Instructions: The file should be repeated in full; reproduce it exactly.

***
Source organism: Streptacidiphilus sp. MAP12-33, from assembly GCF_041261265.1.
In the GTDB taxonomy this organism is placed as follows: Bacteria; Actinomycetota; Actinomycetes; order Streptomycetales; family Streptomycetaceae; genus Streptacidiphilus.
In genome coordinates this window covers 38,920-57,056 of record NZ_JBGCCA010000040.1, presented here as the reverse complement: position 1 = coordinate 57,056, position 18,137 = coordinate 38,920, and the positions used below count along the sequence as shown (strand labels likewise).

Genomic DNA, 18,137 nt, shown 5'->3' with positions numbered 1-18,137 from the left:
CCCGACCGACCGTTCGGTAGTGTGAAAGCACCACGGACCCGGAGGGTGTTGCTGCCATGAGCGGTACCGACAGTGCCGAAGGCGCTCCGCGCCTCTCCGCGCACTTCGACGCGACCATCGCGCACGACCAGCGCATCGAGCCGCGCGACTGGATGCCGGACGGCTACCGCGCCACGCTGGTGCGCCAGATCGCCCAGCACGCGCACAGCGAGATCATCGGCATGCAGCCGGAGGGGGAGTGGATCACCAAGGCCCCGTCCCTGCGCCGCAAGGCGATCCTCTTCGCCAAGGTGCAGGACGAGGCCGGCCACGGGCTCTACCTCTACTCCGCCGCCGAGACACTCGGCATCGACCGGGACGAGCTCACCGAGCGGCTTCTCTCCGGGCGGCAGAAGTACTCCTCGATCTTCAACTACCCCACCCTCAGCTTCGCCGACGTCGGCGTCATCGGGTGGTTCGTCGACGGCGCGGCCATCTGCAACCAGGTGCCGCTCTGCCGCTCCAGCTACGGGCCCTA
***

Source organism: Streptacidiphilus sp. MAP12-33, from assembly GCF_041261265.1.
In the GTDB taxonomy this organism is placed as follows: Bacteria; Actinomycetota; Actinomycetes; order Streptomycetales; family Streptomycetaceae; genus Streptacidiphilus.
In genome coordinates this window covers 38,920-57,056 of record NZ_JBGCCA010000040.1, presented here as the reverse complement: position 1 = coordinate 57,056, position 18,137 = coordinate 38,920, and the positions used below count along the sequence as shown (strand labels likewise).

Genomic DNA, 18,137 nt, shown 5'->3' with positions numbered 1-18,137 from the left:
CCCGACCGACCGTTCGGTAGTGTGAAAGCACCACGGACCCGGAGGGTGTTGCTGCCATGAGCGGTACCGACAGTGCCGAAGGCGCTCCGCGCCTCTCCGCGCACTTCGACGCGACCATCGCGCACGACCAGCGCATCGAGCCGCGCGACTGGATGCCGGACGGCTACCGCGCCACGCTGGTGCGCCAGATCGCCCAGCACGCGCACAGCGAGATCATCGGCATGCAGCCGGAGGGGGAGTGGATCACCAAGGCCCCGTCCCTGCGCCGCAAGGCGATCCTCTTCGCCAAGGTGCAGGACGAGGCCGGCCACGGGCTCTACCTCTACTCCGCCGCCGAGACACTCGGCATCGACCGGGACGAGCTCACCGAGCGGCTTCTCTCCGGGCGGCAGAAGTACTCCTCGATCTTCAACTACCCCACCCTCAGCTTCGCCGACGTCGGCGTCATCGGGTGGTTCGTCGACGGCGCGGCCATCTGCAACCAGGTGCCGCTCTGCCGCTCCAGCTACGGGCCCTA